I buy the fruit and vegetables (seasonal please) that I need in addition to what I grow on the market, fish as well, and the meat (of which we don’t each much of) at the butchery. Cheese is bought at the cheese shop, and staple food is purchased at the supermarket. I have not seen the inside of large supermarket (“grand surface” in French) in a few months. Yes, it is a more expensive than just getting everything from a large supermarket, but I prefer to think what I do is more sustainable.

  5. I think that this are intriguing question that you have brought up. The two tiny villages that I live between, Do not have a butchers shop or farmers markets. There is a bakery shop at both of them. Most grocery stores have dispensed with butchers in their meat markets. The meat is cut and packaged at a central location and shipped to local shops. Thus why we made the decision to buy meat directly from the farmers.
    It is sad that the clerk was impatient and rude to your little girl. Big chained stores are trying to make large profits every second the clerk waits to talk is money out of their pocket. Here in Sweden even out here in the country, they are trying to phase out the cashiers completely. They have installed wands that you wave the wand over the code bar of each item you purchase and you pay a teller your bill. I refuse to use it. I do not want to put people out of work. I want the cashier to talk to and be able to ask question or get help. Some of them are my neighbors. I do not want worse service and higher prices to pay for this new system. I am sure the technology of this wand is quite costly . This has been done with trash collection, recycling of trash and other areas. It cost people their jobs. We have far worse service.
    I try and support small local business as much as we can with in the limits of my wallet. We have a small grocerystore not far from us. We buy gas there and some groceries. Naturally their prices are higher because they sell less volume but we figure if you have run out of milk or bread it is environmentally sound to drive there than all the way in town for a couple of items. We do buy from some chain stores in larger cities, because shopping there is so much more economical and they have a larger assortment of goods. We make the trip a couple of times a year.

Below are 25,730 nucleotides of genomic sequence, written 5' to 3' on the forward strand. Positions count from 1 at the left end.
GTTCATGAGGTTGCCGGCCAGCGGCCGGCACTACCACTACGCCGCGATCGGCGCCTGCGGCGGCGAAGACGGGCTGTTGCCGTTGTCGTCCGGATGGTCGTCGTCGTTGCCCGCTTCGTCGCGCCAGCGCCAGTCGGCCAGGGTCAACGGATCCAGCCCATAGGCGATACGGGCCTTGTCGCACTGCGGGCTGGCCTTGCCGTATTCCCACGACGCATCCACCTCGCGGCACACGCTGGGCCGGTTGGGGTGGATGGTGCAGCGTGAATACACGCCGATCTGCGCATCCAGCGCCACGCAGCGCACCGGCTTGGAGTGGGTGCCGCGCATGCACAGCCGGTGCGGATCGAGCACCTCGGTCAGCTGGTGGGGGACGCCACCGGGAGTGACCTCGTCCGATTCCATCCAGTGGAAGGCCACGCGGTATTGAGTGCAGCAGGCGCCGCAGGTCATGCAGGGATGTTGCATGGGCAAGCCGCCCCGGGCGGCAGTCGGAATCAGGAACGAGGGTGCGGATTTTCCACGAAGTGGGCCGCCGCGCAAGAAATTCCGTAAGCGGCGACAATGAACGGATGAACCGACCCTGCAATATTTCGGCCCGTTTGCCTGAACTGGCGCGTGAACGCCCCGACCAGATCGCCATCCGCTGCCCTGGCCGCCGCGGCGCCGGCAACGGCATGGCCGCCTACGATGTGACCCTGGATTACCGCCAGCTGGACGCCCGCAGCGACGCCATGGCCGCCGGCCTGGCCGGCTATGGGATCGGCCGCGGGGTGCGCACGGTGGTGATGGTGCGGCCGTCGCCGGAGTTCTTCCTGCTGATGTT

It is good that you brought this up because I learn something new everyday that I never thought that I could change in how I buy. I do agree with you that convience and my pocket book sometimes over ride my better judgement. It is a hard balance that I struggle with constantly
    Honey.

    • You bring up a good point about the automated service. And I agree – I would rather be served by a cashier than serve myself at a machine. It isn’t even quicker. For example, if you take your own bags, the machine gets confused and then a member of staff has to come along to input a code to sort it all out.

      Definitely I would rather pay a few pennies more at a local store, save money on the petrol and get decent service, as well as keep my neighbours in (sustainable) work and help the environment.

  6. Marcella Rousseau says:

    Poor customer service is a good way to go out of business. One of the reasons I like my local Meijer so much is that the cashiers and produce people, actually all of them, are super friendly, polite and helpful. On the rare times that a cashier is grumpy – you won’t see them there much, if at all. In this day and age, all businesses should be aware that good customer service is key to surviving in a competitive world!

    • Tesco’s tactics for staying in business can be very underhand, so I doubt bad customer service is going to close them down any time soon. In principle, I agree with you though.

      Glad you’ve got an inviting shoo near you πŸ™‚